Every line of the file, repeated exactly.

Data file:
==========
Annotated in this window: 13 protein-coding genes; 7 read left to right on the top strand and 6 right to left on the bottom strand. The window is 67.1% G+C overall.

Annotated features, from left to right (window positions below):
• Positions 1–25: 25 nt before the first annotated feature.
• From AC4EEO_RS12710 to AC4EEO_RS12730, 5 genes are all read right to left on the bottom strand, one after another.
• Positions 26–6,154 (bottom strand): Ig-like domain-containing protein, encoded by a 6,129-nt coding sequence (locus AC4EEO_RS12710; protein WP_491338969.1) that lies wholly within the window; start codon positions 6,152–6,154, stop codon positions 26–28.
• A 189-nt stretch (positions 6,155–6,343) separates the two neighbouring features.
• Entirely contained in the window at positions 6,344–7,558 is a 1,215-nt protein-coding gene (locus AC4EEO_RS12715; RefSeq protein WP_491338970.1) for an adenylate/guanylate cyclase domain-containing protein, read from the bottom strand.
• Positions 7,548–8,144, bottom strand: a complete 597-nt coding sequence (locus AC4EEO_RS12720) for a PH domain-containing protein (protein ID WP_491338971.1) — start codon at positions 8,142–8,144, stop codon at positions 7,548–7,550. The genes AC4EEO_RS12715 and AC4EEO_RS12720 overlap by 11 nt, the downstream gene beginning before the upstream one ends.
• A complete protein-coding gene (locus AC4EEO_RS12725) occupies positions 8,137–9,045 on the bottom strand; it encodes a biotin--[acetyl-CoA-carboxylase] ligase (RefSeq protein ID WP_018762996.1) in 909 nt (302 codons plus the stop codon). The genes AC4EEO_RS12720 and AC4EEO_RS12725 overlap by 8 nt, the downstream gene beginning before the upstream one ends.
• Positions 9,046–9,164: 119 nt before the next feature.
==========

Annotated in this window: 13 protein-coding genes; 7 read left to right on the top strand and 6 right to left on the bottom strand. The window is 67.1% G+C overall.

Annotated features, from left to right (window positions below):
• Positions 1–25: 25 nt before the first annotated feature.
• From AC4EEO_RS12710 to AC4EEO_RS12730, 5 genes are all read right to left on the bottom strand, one after another.
• Positions 26–6,154 (bottom strand): Ig-like domain-containing protein, encoded by a 6,129-nt coding sequence (locus AC4EEO_RS12710; protein WP_491338969.1) that lies wholly within the window; start codon positions 6,152–6,154, stop codon positions 26–28.
• A 189-nt stretch (positions 6,155–6,343) separates the two neighbouring features.
• Entirely contained in the window at positions 6,344–7,558 is a 1,215-nt protein-coding gene (locus AC4EEO_RS12715; RefSeq protein WP_491338970.1) for an adenylate/guanylate cyclase domain-containing protein, read from the bottom strand.
• Positions 7,548–8,144, bottom strand: a complete 597-nt coding sequence (locus AC4EEO_RS12720) for a PH domain-containing protein (protein ID WP_491338971.1) — start codon at positions 8,142–8,144, stop codon at positions 7,548–7,550. The genes AC4EEO_RS12715 and AC4EEO_RS12720 overlap by 11 nt, the downstream gene beginning before the upstream one ends.
• A complete protein-coding gene (locus AC4EEO_RS12725) occupies positions 8,137–9,045 on the bottom strand; it encodes a biotin--[acetyl-CoA-carboxylase] ligase (RefSeq protein ID WP_018762996.1) in 909 nt (302 codons plus the stop codon). The genes AC4EEO_RS12720 and AC4EEO_RS12725 overlap by 8 nt, the downstream gene beginning before the upstream one ends.
• Positions 9,046–9,164: 119 nt before the next feature.